A man comes to the table, sits down.

"Please, gentlemen," he says, "have some beer.  And if you're cold, don't hesitate to wear my jacket."

"Sorry," says Black, putting down the pitcher.

"Sorry," says Blue, taking off the jacket.

"Oh—no, no!  By what right is that jacket really mine, other than that I paid for it?"  Blue stops taking off the jacket and examines his knuckles, which are gnawed down to the faint traces of a purple film.

"No right," says Blue.

The man laughs suddenly; it is the sound of a spider monkey's distress call.  And what is that strange look in his eyes?

"I'll buy another pitcher," says Black, standing up.


It is after he has made his order and is standing patiently at the bar that Black notices the man-eating scourge of the Amazon lying right beside him.

Jumping back, eyes bulging, Black shouts, "Jesus Christ!"  An anaconda is draped over the bar, probably two or three inches thick.

The space around him hiccups.  The pubescent boys nearby turn and stare: the name of the Buddha Jesus has been uttered in vain.  Black watches in horror as the anaconda rears up and grows an arm and then delicate shoulders and breasts and a slender neck and a face.  The face has hair.

"Your shirt," says Black, "has the exact coloration of an anaconda."

She doesn't understand—how much should he explain?

"Your arm has been known to eat men whole."

Too much.


"Sorry about your leather jacket," Blue is saying when Black returns with the blackest beer any of them have ever seen.

"Oh, you're all right," the man says, nodding.  "You're o-kay."

Black notices in this instant how much the man resembles something brought up from the bottom of the ocean: a rare fish, something caught off the coast of Okinawa every ten years, all hooded eyelids and eccentric folds of flesh.  Either vaguely evil or vaguely prehistoric—or both.

"He bought the pitcher," says Blue as he flicks his thumb in Black's direction.  "Even stevens."

"Yeah," says the Man from the Bottom of the Sea, shifting in his chair like an oarfish.  "I know he bought the pitcher."

"I'm just saying," explains Blue, "we know we were wrong and now you should have some of the pitcher.  We can all drink some of it."

The man nods.  But does he understand?  And what's that strange look in his eyes?


The Man from the Bottom of the Sea speaks at great length about two things: Israel, and his buddy Leon.  Leon has had so many concussions that he retired at the age of 38.  Israel, argues the Man, is an apartheid state committing, very slowly and with prodigious discretion, an act of genocide against the people of Palestine.  Oh, poor Leon: all that sadness—all that great, crushing sadness—and Israel is an apartheid state committing an act of slow genocide.

"Leon was a dishwasher, a bellhop, a Coca-Cola deliveryman.  How he got so many concussions is beyond me," says the Man from the Bottom of the Sea.  "He's not dumb—but slow.  Slower than shit off a shed."

Black and Blue indicate their understanding.

The Man from the Bottom of the Sea goes on, "The argument for an Israeli state is ultimately biblical.  The Bible, gentlemen.  The Torah.  Thus they defend their actions.  To the world and to themselves."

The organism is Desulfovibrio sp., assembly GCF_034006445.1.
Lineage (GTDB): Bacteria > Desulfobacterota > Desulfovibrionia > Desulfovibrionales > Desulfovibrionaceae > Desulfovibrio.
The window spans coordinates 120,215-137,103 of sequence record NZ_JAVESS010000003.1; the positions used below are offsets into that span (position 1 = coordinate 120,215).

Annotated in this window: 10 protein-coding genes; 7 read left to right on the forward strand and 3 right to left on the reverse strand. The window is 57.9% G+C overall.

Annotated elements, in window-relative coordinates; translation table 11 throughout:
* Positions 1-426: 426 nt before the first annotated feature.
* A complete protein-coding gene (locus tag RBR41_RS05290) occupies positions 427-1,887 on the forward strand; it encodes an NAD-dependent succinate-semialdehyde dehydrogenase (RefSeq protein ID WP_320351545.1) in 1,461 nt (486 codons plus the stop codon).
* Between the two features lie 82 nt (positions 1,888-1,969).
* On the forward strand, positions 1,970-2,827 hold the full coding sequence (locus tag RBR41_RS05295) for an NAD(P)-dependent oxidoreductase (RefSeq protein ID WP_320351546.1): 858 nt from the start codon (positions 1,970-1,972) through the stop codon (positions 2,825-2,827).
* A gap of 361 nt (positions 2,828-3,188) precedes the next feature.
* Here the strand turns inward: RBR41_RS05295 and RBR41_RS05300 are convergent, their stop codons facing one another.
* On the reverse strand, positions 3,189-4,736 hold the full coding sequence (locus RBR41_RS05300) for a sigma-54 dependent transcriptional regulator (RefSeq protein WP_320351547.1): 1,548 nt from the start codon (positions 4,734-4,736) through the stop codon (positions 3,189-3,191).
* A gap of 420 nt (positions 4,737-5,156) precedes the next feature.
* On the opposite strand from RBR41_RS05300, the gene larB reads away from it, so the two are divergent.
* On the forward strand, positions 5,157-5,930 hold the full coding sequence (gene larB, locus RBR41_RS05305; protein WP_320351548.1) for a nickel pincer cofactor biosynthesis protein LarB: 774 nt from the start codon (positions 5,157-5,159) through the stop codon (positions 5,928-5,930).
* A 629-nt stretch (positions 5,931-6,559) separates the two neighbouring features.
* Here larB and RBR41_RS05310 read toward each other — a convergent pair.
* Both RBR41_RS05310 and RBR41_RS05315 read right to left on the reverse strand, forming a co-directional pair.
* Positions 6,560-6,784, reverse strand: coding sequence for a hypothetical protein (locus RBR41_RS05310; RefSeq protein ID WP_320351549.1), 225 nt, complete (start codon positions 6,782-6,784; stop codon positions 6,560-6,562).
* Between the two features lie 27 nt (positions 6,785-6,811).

"I'm Jewish," says Blue, whose given name is H_____, who comes from the row of townhouses by Iris (near the elementary school), who once shouted about the cougar in the backyard, and who left the hereditary lands of the Left Hand Arapahoe for the hereditary lands of the Munsee Delaware, and who was obliged by his parents (a surgeon and a psychotherapist, respectively) to return.

"He's a Zionite," explains Black, who is not Jewish, whose given name is H_____, who comes from the other side of the valley that was once the hereditary lands of the Left Hand Arapahoe (a one-story rambler near the Burger King on 55th), and who, for the sickness he shares with Blue, came to the hereditary lands of the Duwamish, and stayed there, and met a girl, and her name is H_____, and she is the medicine for his sickness.

"You mean a Zionist?" provides the Man from the Bottom of the Sea.

"I just mean that I don't know the Bible very well," says Blue.  "If you're like a Jehovah's Witness or something—"

"Fuck no."

"God I feel awful," says Black.  All but a few words have crumbled from beneath him.  His eyes are drawn, as by magnets, to the gaping, festering, and blackened wound on Blue's forearm.  Blue is picking at it.

"No," says the Man from the Bottom of the Sea, "I'm talking about—"  He sighs, his cheeks puff.  Suddenly, Black and Blue understand: written in the strange folds of his aquatic visage are decades upon decades of boozing.

"—I'm talking about a two-state solution.  Two states: Israel and Palestine."  A silence lumbers by like a drunk in a midnight choir.  Black and Blue stare at the man, who tips the remainder of his pint into the dark, final space between his lips.

"Gentlemen," says the Man from the Bottom of the Sea, "I must bid you Adieu.  I'm off to work."


They find the two biggest motherfuckers in the whole damn place.  Their names are G_____ and C_____, and their ugliness is mythic.  G_____ has a face like everything you've ever known put into a meat-grinder: his lips (for example) are a tube sock and the Sinclair dinosaur and the first woman you ever slept with put into a meat grinder and then reformed into the shape of a pair of lips.  C_____ has high cheek bones and blond hair with something in it that must be molecularly similar to concrete.  His left ear has been stabbed and a piece of metal now dangles from the wound.  Black and Blue understand the literary truth of it: these are monsters.